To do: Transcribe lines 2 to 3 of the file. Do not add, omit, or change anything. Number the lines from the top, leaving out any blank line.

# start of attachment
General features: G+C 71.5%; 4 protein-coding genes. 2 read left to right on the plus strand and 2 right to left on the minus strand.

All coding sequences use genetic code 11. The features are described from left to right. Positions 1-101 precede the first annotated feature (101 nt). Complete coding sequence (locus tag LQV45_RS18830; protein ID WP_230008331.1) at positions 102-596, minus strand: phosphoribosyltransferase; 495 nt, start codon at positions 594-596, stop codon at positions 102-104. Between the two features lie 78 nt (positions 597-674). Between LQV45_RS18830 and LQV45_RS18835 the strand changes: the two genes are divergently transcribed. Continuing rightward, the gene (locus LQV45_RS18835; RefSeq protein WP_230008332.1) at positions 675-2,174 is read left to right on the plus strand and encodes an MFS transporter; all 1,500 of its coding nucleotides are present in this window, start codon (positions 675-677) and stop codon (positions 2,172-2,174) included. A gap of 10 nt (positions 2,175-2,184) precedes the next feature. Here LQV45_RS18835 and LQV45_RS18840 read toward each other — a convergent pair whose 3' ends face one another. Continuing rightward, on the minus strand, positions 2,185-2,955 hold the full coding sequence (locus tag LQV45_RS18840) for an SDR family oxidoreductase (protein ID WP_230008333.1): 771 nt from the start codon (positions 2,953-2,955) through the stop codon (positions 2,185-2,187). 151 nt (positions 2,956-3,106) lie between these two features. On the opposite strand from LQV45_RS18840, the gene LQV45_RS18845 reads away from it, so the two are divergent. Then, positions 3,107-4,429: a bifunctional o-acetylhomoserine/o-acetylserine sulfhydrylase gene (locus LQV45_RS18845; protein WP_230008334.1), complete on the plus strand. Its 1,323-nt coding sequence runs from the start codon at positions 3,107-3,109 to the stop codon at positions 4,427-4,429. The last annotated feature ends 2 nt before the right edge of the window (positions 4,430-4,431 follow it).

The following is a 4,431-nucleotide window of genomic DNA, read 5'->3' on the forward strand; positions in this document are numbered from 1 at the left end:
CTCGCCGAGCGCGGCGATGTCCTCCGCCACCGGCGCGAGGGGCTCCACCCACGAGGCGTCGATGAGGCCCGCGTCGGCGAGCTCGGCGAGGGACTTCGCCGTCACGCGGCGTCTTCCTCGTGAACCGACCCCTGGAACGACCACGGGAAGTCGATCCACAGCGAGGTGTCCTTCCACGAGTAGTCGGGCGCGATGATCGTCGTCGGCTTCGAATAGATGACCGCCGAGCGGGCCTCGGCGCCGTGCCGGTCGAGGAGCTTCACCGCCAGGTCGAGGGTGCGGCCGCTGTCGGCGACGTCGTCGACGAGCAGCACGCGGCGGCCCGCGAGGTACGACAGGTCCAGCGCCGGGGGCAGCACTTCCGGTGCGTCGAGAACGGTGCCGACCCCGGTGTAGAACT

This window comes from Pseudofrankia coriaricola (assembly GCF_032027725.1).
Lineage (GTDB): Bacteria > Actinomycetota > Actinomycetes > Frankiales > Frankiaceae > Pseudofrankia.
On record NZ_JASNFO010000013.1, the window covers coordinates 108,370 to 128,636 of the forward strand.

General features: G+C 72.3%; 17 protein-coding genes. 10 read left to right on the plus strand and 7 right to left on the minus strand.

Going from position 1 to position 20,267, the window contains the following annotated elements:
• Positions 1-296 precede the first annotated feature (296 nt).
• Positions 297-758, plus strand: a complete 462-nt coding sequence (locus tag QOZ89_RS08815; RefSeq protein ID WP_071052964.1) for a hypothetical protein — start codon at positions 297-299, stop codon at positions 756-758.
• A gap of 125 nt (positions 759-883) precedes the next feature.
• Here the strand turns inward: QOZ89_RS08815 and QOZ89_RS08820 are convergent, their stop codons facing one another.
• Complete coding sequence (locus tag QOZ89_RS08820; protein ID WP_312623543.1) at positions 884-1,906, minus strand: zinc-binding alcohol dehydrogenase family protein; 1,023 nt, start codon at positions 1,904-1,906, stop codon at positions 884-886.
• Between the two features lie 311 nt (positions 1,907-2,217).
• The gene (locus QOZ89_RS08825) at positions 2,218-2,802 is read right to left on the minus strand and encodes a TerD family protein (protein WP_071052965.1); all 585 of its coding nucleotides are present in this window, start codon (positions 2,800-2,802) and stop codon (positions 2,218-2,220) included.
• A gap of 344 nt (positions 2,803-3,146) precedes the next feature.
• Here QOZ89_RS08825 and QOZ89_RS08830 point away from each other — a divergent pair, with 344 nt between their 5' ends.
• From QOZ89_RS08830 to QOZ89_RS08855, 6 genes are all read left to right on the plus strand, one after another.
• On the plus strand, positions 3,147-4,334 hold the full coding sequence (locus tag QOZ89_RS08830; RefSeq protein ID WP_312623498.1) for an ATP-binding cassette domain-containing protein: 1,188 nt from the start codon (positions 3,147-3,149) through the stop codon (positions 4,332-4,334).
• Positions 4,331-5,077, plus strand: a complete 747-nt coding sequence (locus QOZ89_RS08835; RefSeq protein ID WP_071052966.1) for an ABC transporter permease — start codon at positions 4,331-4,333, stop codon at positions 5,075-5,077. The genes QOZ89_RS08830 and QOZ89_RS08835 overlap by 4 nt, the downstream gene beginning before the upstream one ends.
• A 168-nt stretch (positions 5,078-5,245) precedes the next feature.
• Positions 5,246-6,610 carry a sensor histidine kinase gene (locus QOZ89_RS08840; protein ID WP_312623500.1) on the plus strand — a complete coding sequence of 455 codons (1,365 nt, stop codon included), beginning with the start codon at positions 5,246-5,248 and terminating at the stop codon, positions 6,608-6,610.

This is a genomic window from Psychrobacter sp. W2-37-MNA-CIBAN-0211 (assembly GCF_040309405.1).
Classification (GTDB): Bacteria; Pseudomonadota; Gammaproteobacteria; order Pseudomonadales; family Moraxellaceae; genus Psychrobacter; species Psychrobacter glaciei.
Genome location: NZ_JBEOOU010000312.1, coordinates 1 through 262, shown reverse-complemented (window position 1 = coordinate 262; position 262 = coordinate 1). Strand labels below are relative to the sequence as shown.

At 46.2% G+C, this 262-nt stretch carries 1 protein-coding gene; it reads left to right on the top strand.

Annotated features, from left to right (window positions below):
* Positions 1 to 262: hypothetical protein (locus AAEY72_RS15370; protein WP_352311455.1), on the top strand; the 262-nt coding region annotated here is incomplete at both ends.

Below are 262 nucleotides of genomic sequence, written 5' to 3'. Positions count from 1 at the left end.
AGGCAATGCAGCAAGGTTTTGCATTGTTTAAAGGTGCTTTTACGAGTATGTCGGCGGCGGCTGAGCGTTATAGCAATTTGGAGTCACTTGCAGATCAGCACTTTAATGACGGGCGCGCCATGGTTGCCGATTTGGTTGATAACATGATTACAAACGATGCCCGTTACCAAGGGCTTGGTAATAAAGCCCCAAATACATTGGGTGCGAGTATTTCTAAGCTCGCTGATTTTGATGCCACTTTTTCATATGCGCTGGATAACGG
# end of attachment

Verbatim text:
All coding sequences use genetic code 11. The features are described from left to right. Positions 1-101 precede the first annotated feature (101 nt). Complete coding sequence (locus tag LQV45_RS18830; protein ID WP_230008331.1) at positions 102-596, minus strand: phosphoribosyltransferase; 495 nt, start codon at positions 594-596, stop codon at positions 102-104. Between the two features lie 78 nt (positions 597-674). Between LQV45_RS18830 and LQV45_RS18835 the strand changes: the two genes are divergently transcribed. Continuing rightward, the gene (locus LQV45_RS18835; RefSeq protein WP_230008332.1) at positions 675-2,174 is read left to right on the plus strand and encodes an MFS transporter; all 1,500 of its coding nucleotides are present in this window, start codon (positions 675-677) and stop codon (positions 2,172-2,174) included. A gap of 10 nt (positions 2,175-2,184) precedes the next feature. Here LQV45_RS18835 and LQV45_RS18840 read toward each other — a convergent pair whose 3' ends face one another. Continuing rightward, on the minus strand, positions 2,185-2,955 hold the full coding sequence (locus tag LQV45_RS18840) for an SDR family oxidoreductase (protein ID WP_230008333.1): 771 nt from the start codon (positions 2,953-2,955) through the stop codon (positions 2,185-2,187). 151 nt (positions 2,956-3,106) lie between these two features. On the opposite strand from LQV45_RS18840, the gene LQV45_RS18845 reads away from it, so the two are divergent. Then, positions 3,107-4,429: a bifunctional o-acetylhomoserine/o-acetylserine sulfhydrylase gene (locus LQV45_RS18845; protein WP_230008334.1), complete on the plus strand. Its 1,323-nt coding sequence runs from the start codon at positions 3,107-3,109 to the stop codon at positions 4,427-4,429. The last annotated feature ends 2 nt before the right edge of the window (positions 4,430-4,431 follow it).

The following is a 4,431-nucleotide window of genomic DNA, read 5'->3' on the forward strand; positions in this document are numbered from 1 at the left end: